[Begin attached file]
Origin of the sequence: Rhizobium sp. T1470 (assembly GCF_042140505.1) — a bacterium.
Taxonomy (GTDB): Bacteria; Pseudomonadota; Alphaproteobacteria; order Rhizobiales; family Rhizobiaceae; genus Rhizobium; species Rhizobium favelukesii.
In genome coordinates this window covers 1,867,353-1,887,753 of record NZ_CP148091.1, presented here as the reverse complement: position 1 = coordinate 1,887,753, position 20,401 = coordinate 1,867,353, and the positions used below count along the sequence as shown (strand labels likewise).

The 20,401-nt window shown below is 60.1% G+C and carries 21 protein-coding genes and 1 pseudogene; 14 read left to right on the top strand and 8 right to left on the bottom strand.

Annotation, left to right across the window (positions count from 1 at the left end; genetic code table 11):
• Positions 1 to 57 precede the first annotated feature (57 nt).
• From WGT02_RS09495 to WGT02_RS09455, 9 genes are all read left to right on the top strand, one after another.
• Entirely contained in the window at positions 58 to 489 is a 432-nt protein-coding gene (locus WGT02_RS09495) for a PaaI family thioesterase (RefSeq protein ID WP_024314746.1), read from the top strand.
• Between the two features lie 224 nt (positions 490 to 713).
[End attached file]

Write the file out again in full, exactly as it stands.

Origin of the sequence: Rhizobium sp. T1470 (assembly GCF_042140505.1) — a bacterium.
Taxonomy (GTDB): Bacteria; Pseudomonadota; Alphaproteobacteria; order Rhizobiales; family Rhizobiaceae; genus Rhizobium; species Rhizobium favelukesii.
In genome coordinates this window covers 1,867,353-1,887,753 of record NZ_CP148091.1, presented here as the reverse complement: position 1 = coordinate 1,887,753, position 20,401 = coordinate 1,867,353, and the positions used below count along the sequence as shown (strand labels likewise).

The 20,401-nt window shown below is 60.1% G+C and carries 21 protein-coding genes and 1 pseudogene; 14 read left to right on the top strand and 8 right to left on the bottom strand.

Annotation, left to right across the window (positions count from 1 at the left end; genetic code table 11):
• Positions 1 to 57 precede the first annotated feature (57 nt).
• From WGT02_RS09495 to WGT02_RS09455, 9 genes are all read left to right on the top strand, one after another.
• Entirely contained in the window at positions 58 to 489 is a 432-nt protein-coding gene (locus WGT02_RS09495) for a PaaI family thioesterase (RefSeq protein ID WP_024314746.1), read from the top strand.
• Between the two features lie 224 nt (positions 490 to 713).